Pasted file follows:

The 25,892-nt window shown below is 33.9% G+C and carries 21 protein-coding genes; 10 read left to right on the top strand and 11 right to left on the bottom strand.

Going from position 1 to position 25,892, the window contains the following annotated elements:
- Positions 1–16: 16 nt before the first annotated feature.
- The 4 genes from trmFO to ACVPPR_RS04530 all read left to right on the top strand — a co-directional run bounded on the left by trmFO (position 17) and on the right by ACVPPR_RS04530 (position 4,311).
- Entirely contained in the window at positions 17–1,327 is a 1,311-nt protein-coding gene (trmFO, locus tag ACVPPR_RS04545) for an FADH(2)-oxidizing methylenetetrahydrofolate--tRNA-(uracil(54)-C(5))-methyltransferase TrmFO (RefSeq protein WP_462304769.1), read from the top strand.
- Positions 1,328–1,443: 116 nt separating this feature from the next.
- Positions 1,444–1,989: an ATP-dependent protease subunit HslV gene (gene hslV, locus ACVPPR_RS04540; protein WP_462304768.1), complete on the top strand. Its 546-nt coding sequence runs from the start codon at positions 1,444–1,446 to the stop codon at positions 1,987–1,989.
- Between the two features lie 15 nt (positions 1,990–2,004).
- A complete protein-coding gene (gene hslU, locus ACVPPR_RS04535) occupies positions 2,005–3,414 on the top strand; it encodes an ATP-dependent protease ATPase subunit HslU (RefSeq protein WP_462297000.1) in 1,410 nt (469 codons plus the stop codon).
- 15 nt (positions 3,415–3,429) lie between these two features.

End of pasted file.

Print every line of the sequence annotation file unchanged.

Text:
The 25,892-nt window shown below is 33.9% G+C and carries 21 protein-coding genes; 10 read left to right on the top strand and 11 right to left on the bottom strand.

Going from position 1 to position 25,892, the window contains the following annotated elements:
- Positions 1–16: 16 nt before the first annotated feature.
- The 4 genes from trmFO to ACVPPR_RS04530 all read left to right on the top strand — a co-directional run bounded on the left by trmFO (position 17) and on the right by ACVPPR_RS04530 (position 4,311).
- Entirely contained in the window at positions 17–1,327 is a 1,311-nt protein-coding gene (trmFO, locus tag ACVPPR_RS04545) for an FADH(2)-oxidizing methylenetetrahydrofolate--tRNA-(uracil(54)-C(5))-methyltransferase TrmFO (RefSeq protein WP_462304769.1), read from the top strand.
- Positions 1,328–1,443: 116 nt separating this feature from the next.
- Positions 1,444–1,989: an ATP-dependent protease subunit HslV gene (gene hslV, locus ACVPPR_RS04540; protein WP_462304768.1), complete on the top strand. Its 546-nt coding sequence runs from the start codon at positions 1,444–1,446 to the stop codon at positions 1,987–1,989.
- Between the two features lie 15 nt (positions 1,990–2,004).
- A complete protein-coding gene (gene hslU, locus ACVPPR_RS04535) occupies positions 2,005–3,414 on the top strand; it encodes an ATP-dependent protease ATPase subunit HslU (RefSeq protein WP_462297000.1) in 1,410 nt (469 codons plus the stop codon).
- 15 nt (positions 3,415–3,429) lie between these two features.